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Author Topic: Renting gear for everything  (Read 3087 times)

E. Lee Dickinson

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Re: Renting gear for everything
« Reply #10 on: January 27, 2008, 10:18:51 am »

Owning gear is expensive. Acquisition cost, maintenance cost, insurance, storage.  While it would stand to reason that by eliminating those costs you could parlay the savings into rentals, the truth is that the rental house is going to amortize all of those costs out into the rentals.

I still think you can make it work, but the math is very simple. Take your average gig, price the rental to our favorite supplier, and see what you have left.

We own quite a variety of sound systems, but we don't own a large concert array system. I did the same math you are doing and found that, on average, I can get a 10 or more percent discount from my supplier on gear and production staff, I can mark it up 5% or so to the client, and make more money than I would have made if I owned the gear.

My supplier does more concerts than I do, they do them more efficiently and better, so they make good money when you spread it out over more gigs. More gigs for them, less gear to own for me, more money all around.
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E. Lee Dickinson
Advanced Visual Production Inc.
sound - lighting - video - design
www.avpric.com

Bob Leonard

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Re: Renting gear for everything
« Reply #11 on: January 27, 2008, 11:10:20 am »

Justice,
Renting gear can be a solution, but seldom a money maker. In the long run the cost for the rental generally eats up the profit unless, as has been pointed out, the gig is large enough and pays enough to compensate for the additional costs. The equipment I use for my band is all top of the line and reliable. That has always been my goal, to purchase the best equipment available for the job knowing it would last long enough through hard and constant use to pay for itself over time. I also run sound using the same gear, which is icing on the cake to me. It's a chance to relax and let the system earn some extra money.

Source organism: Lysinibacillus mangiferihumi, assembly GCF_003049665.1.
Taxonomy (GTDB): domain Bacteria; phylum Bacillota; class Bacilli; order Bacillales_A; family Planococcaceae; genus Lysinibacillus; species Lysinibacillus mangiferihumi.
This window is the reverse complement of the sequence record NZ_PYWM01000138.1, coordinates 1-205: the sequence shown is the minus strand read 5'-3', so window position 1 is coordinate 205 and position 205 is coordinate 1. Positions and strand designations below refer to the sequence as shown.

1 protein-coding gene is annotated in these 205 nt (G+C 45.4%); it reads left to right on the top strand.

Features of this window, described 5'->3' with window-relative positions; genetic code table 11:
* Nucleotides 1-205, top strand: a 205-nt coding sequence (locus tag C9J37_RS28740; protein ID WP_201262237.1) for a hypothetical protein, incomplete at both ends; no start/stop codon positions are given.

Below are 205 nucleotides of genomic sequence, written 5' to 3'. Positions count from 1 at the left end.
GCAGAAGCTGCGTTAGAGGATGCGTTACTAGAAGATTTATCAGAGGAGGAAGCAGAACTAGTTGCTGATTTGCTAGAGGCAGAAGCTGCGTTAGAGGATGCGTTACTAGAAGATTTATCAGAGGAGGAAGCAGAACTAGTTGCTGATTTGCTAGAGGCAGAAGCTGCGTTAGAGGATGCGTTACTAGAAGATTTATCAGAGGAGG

I rent gear and trucks for larger gigs usually over 500-600 people, but in these cases the equipment always pays for itself. I use the following rules as my keys to success;

1. Does the gig require/justify the additional gear, or would it be a just nice to have item.

2. Will the additional rental costs be covered by the additional income generated and will there be an additional profit?

3. Can I rent the gear from an established and trusted source.

4. Have I worked with this source in the past and can I depend on receiving working quality equipment and service/support if needed?

5. Can I return the equipment the next day and not suffer additional charges.

6. If there is a failure will I have to pay for the repair?

I would think you might look at gear rental as if you were leasing a car. Nice low payment, but in the end it's still not yours and the option to upgrade doesn't exist. Smile
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gordon mcgregor

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Re: Renting gear for everything
« Reply #12 on: January 27, 2008, 06:12:20 pm »

I aree with Bob, if the show is big enough and/or has the budget then I'll rent, I'm lucky in that there is an excellent rental shop locally. If I were to depend on rented gear then I would have to market myself to shows/events that would allow me to charge a living wage, this can be done as Matt has said, however the way you go about bidding and what you bid for would have to change.
Gordon
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